One woman wants to open a new hair salon in Gary.
A group of business people want to bring a joint GED and heavy machine-operating class to the job-poor city.
And a pastor of a church that's just found a new home wants to help out any way she can.
They all came to pitch their ideas to the mayor of Gary.
Since she was elected earlier this year, Gary Mayor Karen Freeman-Wilson has taken a few hours every Thursday to meet with residents, each getting 15 minutes of the mayor's time to talk about anything they want.
Some, like an “unofficial electrician” who said his employer violated a handshake agreement, wanted advice and -- if possible -- help from Freeman-Wilson, a Harvard-educated attorney.
Others wanted to share their ideas and business proposals to get Gary out of the economic decay that has plagued it for decades.
“There were a lot of great ideas,” Freeman-Wilson said. “There was an exchange of information and of value,” she said of a recent afternoon's sessions.
Pastor Ida Boyd-King, who met with the mayor to ask where her downtown congregation could best volunteer, said the meetings help people like her try to improve the once-thriving city.
“There is a lot of negative talk about the city of Gary, but I want to show the people that there are some positive things that go on here in the city,” Boyd-King said.
Raschelle Daniels is polished and poised with perfectly coiffed hair. A stylist for 30 years, she wants to open a hair salon, not only as a business, but also to be an uplifting part of the community.
“I want to educate the young girls on how -- women of all ages and all colors -- on how to love themselves. First and foremost to love God, then to love themselves,” Daniels said. “I want to bring something different to the community.”
Funding, however, wasn't coming.
“It's just hard with no opportunities and doors being closed in my face,” Daniels said.
Daniels met with the mayor to discuss any potential funding, opportunities or other breaks the city might offer a fledgling, locally owned business.
The cash-strapped city doesn't have as many resources as officials would like to help new businesses -- Freeman-Wilson never misled Daniels on that. But she did introduce the stylist to Eric Reaves of the city's Economic Development Department to discuss the opportunities there are, including an Indiana University group that could help polish Daniels' business plan to make it more attractive to investors.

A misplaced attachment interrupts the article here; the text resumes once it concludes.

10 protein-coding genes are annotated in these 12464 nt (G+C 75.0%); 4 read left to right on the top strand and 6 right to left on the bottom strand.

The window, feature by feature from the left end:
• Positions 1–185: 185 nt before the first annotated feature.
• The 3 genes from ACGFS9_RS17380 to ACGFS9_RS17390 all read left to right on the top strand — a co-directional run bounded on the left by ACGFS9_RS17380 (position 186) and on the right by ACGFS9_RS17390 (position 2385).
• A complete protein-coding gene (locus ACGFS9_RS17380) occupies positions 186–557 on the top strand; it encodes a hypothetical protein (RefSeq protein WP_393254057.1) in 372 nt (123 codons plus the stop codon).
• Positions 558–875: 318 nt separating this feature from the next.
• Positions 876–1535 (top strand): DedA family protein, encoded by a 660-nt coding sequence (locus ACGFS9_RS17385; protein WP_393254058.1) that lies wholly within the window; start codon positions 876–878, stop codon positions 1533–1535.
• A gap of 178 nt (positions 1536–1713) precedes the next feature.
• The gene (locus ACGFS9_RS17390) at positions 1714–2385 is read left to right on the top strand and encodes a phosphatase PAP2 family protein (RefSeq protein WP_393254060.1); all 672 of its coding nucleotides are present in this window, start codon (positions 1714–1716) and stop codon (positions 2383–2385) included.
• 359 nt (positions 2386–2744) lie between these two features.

“It doesn't matter how large the business, how small the business, Mr. Reaves has a great handle on the resources that are available,” Freeman-Wilson said.
Daniels first heard about the chance to meet with the mayor through her church.
“When I heard about it, this was an opportunity I had to be in on,” she said.
The wrecking crew
Another entrepreneur pitching an idea was Willie Riley of Bullmatic Recovery LLC and Spirit Wrecking and Excavation. He and his partners wanted to bring a joint GED and heavy equipment-operating program to Gary -- four weeks of GED, four weeks of heavy-equipment training. Merrillville-based Bullmatic Recovery has no connection to Griffith-based Bulkmatic Transport Co.
Riley said they had contacts with an Illinois-based Teamsters union that could potentially hire out of the program.
“There is a possibility that we could give jobs to our community's youth,” Riley said.
The city couldn't donate the space, but Freeman-Wilson listed several vacant spaces in town she knew of, including the former Beckman Middle School, and gave the names of the owners to contact.
“She's given us great insight,” Riley said after the meeting.
Much of this meeting was about connecting the businesspeople with the proper folks, getting them the names of the site owners and of the city officials to talk to about demolition contracts for run-down buildings.
The city would like to tear down more of the estimated 3,000 abandoned buildings. Someday, it hopes to have the money to do so.
“We are certainly doing some demolition, certainly not as much as we want or as the city needs,” Freeman-Wilson said.
Pastor Ida Boyd-King of the new Grace Center Outreach Ministries for Christ in downtown Gary didn't meet with the mayor to ask for help, but to offer it.
“What is it that we can do more to help the city?” Boyd-King asked the mayor at the start of their 15-minute session.
The city of Gary is in an economic crisis and can't support many services. One benefit of the 15-minute meetings is the ability to connect people who want to help with places they can help, the mayor said.
Grace Center, which just found a permanent home at 852 Adams St. after five years of being run from Boyd-King's home, is now in a position to help.
Boyd-King wanted to talk about her church's new community choir and hopes for a Bible school and tutoring sessions.
Freeman-Wilson had ideas for the fledgling church, from the flock adopting a park to the choir working with the parks department on programs to having Boyd-King reach out to a nearby apartment complex to see what their needs are.
“We're ready to work,” Boyd-King told the mayor once her 15 minutes were up.